Limited edition reproductions are produced in limited numbers, which is intended to make the picture more exclusive. For very popular work the market price can rise over time, if demand outstrips supply.
Edition sizes vary, but the size of the edition is a marketing decision and has nothing to do with the constraints of the printing process.
Contrary to popular belief you do not have to have every print in your edition printed in one go. The amount of prints in an edition is simply a promise that you will not ever produce more than that amount in the future.
Once the scan or digital file from the original artwork has been proofed on the chosen media, the self-publishing artist or photographer can choose between open or limited edition print reproduction.
Open Editions Prints can be produced in any quantity and the image may also be printed on other media and used in other ways, such as a greeting card. Open editions tend to sell for less than limited editions and are much less likely to increase in value.
Limited Edition Prints are produced in limited numbers, which makes the image more exclusive and therefore more valuable. Limited edition sizes vary, but can be any number from as few as 10 up to 500 with a commitment that no other reproduction of the image will be made.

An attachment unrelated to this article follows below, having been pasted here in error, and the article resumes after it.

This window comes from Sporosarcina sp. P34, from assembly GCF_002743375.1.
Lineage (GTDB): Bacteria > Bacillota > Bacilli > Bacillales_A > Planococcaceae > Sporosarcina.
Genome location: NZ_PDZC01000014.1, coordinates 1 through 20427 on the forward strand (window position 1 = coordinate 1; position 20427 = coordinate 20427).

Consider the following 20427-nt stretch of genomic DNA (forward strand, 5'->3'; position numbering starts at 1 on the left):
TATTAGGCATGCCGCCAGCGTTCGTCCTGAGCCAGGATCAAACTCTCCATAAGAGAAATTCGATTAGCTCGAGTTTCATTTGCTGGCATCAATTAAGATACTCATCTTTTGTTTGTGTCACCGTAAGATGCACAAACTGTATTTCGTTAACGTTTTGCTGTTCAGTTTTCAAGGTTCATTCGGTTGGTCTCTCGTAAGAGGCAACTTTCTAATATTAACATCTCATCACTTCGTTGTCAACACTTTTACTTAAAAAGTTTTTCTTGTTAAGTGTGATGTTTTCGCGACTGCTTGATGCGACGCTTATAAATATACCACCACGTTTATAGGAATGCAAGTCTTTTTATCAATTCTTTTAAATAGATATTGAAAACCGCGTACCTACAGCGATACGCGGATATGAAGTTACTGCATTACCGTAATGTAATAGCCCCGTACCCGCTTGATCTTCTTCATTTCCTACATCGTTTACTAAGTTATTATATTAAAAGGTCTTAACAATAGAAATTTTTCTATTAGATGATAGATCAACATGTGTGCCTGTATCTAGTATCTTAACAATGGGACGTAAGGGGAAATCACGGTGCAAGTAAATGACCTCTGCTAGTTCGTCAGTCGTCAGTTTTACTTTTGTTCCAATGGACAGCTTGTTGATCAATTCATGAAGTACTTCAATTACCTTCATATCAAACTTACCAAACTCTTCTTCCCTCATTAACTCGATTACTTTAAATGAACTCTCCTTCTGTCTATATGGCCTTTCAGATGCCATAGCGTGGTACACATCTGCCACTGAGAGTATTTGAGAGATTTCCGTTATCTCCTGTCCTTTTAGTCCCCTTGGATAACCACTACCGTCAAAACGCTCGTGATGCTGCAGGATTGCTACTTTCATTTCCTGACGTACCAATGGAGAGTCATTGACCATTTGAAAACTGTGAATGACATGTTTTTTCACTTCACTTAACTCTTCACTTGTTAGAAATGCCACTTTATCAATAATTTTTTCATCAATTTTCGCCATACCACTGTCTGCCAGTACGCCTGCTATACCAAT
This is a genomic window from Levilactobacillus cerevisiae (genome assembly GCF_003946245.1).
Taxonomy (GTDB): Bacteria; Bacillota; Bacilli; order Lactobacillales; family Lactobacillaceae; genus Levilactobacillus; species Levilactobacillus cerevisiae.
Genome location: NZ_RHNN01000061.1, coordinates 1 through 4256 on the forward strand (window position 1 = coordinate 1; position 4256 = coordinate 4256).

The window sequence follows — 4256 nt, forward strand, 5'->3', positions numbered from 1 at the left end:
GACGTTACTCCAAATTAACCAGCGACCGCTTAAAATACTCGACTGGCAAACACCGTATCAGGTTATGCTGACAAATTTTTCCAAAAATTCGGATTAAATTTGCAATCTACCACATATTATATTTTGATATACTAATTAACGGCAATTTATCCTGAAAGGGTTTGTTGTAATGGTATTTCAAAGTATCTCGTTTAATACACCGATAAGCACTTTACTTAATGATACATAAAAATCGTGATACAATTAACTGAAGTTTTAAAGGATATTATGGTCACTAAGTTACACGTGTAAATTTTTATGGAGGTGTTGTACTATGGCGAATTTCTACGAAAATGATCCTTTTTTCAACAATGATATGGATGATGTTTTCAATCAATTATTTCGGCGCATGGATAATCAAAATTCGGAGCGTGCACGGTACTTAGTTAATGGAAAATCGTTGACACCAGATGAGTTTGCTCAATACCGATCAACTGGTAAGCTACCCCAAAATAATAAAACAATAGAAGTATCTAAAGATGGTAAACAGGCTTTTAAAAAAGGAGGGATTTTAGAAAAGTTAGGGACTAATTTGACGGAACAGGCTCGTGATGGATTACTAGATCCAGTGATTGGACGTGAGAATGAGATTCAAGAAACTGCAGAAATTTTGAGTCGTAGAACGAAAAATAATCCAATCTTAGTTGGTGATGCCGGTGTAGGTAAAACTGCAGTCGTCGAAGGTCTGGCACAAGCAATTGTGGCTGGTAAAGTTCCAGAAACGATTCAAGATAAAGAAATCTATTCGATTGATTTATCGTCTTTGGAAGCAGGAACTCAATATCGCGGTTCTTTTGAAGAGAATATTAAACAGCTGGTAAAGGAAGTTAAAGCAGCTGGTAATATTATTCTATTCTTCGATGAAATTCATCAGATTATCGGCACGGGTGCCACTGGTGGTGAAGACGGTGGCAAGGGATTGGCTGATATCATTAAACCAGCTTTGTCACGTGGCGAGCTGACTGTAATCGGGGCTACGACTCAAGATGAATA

The number in the edition is often written by hand in pencil underneath the picture, or it may be printed at the bottom of the picture and be hidden by the frame. Limited editions are usually signed by the artist, which can help increase their value, particularly if the artist is famous.
Remember that a limited edition Giclee print run does not have to be printed all in one go; you are not committed to the high quantities or costs of traditional printing methods like offset litho. You can cut down your costs by only printing what you sell and you benefit from not having unsold prints that have cost you money to produce and may never sell at all.
If you decide to publish your artwork as a limited edition print, can you change the quantity of the prints produced later or even change the media or size of the prints in the run?
The answer is to make your intentions clear at the outset - your marketing material and certificate of authenticity should all clearly state the number of prints in the edition, their size(s) and the media(s) to be printed on. So for example, it would be OK to state a limited edition of 50 prints with 25 prints at 20ins x 16ins on Baryta and a further 25 prints at A2 on Photo Rag so long as this was made clear at the outset.
It would be unethical and damaging to your reputation to later extend your limited edition once all the prints have been sold. Equally it would be unethical to use the same artwork on a Christmas card or any other commercial media, once your artwork has been published a a limited edition, it should not appear on further prints or in any other form.
To help you market your limited edition giclee print, we can provide you with our own certificate of authenticity. The certificates are printed on archival paper and left blank to be signed by both the artist and printmaker, it contains information on the artist, the title of the work, the media used and the number and date of the edition.